Daily Archives: 19 February 2015

Life on the Mississippi

A sweet and inexpensive way to get a fresh perspective on New Orleans is to jump on the ferry at the base of Canal Street.   For a couple of dollars, the New Orleans Ferry will take you across the Mississippi to Algiers Point, on the West Bank.  You can explore, or re-board and head right back to the city.

Jackson Square

Saint Louis Cathedral on Jackson Square, Seen from the Middle of the Mississippi

When we got to the middle of the river, I was a little disappointed.  I’d thought there’d be some kind of “Crossing the Line” ceremony, involving pineapples and cross dressing and mild hazing, but I guess that only happens when you cross the Equator.

Russian “Crossing the Line” Ceremony.  Photo Found on the Web.

Drago’s — Lunch on 10 February 2015

I first visited Drago’s a year ago. on the recommendation of my Colorado relatives, who had discovered it during an earlier trip to New Orleans.  Drago’s is famous for its charbroiled oysters, made with garlic butter, herbs, and Parmesan cheese.
Drago's Oysters
You know how some amusement parks have warning signs that say something like You Must Be 48″ Tall to Ride This Attraction?  (I once saw one that read You Must Be 48′ Tall to Ride This Attraction.  I suppose they were expecting Godzilla.)

Anyhow, Drago’s should have a similar warning about having a cholesterol level below a certain maximum to eat their charbroiled oysters, not for the oysters themselves, but for the addictive garlic butter sauce that they float on.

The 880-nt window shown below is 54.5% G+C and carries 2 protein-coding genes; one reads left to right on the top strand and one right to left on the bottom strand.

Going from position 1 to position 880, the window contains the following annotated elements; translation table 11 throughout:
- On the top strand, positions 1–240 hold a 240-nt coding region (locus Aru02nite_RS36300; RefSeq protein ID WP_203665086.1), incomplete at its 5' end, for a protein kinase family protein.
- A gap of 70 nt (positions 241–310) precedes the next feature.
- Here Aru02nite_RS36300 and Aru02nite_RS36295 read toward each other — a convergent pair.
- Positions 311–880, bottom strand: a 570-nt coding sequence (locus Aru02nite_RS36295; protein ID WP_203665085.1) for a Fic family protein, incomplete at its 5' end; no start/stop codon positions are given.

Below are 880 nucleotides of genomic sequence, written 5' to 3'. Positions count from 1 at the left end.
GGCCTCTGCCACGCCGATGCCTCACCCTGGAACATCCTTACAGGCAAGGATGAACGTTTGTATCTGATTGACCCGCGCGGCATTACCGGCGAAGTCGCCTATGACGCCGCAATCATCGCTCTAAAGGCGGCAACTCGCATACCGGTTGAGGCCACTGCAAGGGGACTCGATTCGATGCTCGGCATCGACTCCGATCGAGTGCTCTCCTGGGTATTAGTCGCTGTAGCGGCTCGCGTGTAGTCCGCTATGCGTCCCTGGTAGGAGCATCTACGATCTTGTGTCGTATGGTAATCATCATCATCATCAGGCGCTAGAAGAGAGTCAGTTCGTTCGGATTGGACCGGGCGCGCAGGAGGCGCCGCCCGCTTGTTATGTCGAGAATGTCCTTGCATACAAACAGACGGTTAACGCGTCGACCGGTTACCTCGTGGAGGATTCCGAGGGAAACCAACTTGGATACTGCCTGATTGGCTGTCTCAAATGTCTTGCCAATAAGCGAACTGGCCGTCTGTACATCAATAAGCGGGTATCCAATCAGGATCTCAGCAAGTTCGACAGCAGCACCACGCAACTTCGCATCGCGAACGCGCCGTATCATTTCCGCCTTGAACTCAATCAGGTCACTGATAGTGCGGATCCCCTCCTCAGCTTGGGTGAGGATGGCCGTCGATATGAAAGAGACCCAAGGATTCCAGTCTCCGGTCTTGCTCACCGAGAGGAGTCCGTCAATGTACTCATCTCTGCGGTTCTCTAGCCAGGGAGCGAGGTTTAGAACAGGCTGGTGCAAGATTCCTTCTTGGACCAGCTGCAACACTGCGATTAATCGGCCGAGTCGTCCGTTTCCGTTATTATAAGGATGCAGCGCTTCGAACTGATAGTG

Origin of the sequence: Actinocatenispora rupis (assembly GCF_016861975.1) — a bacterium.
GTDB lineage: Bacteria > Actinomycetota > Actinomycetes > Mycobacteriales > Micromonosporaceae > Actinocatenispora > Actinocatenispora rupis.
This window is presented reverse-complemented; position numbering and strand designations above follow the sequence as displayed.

At the National WWII Museum

After lunch at Pêche, I walked to the massive National WWII Museum, which was a couple of blocks away.  The museum spans four buildings, with at least one more to come.  I spent the rest of the day there.

WWII Museum
The museum’s SotA theatre features a 4D film called Beyond All Boundaries, about the course of WWII.  Running 45-minutes, it’s pretty superficial, but worth watching.  “4D” means that real artifacts periodically showed up in front of the screen, and that the seats occasionally rattled during scenes that included tank or bombings.  Not recommended for people with epilepsy—there were lots of flashing lights.

For me, the most interesting building in the museum complex was the Boeing Center, a four-story open atrium containing some of the planes, tanks, and ground vehicles that won the war.  Catwalks allow people w/o vertigo to see the airplanes from all angles.

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The museum also offers some interesting dining and entertainment options.  There’s the Stage Door Canteen, with live shows like America’s Wartime Sweethearts:  A Tribute to The Andrews Sisters; the American Sector restaurant, for New Orleans cuisine; and the Soda Shop, which has a 1940s ambiance…

wwii malt
…but, unfortunately, 2015 prices.
wwii malt prices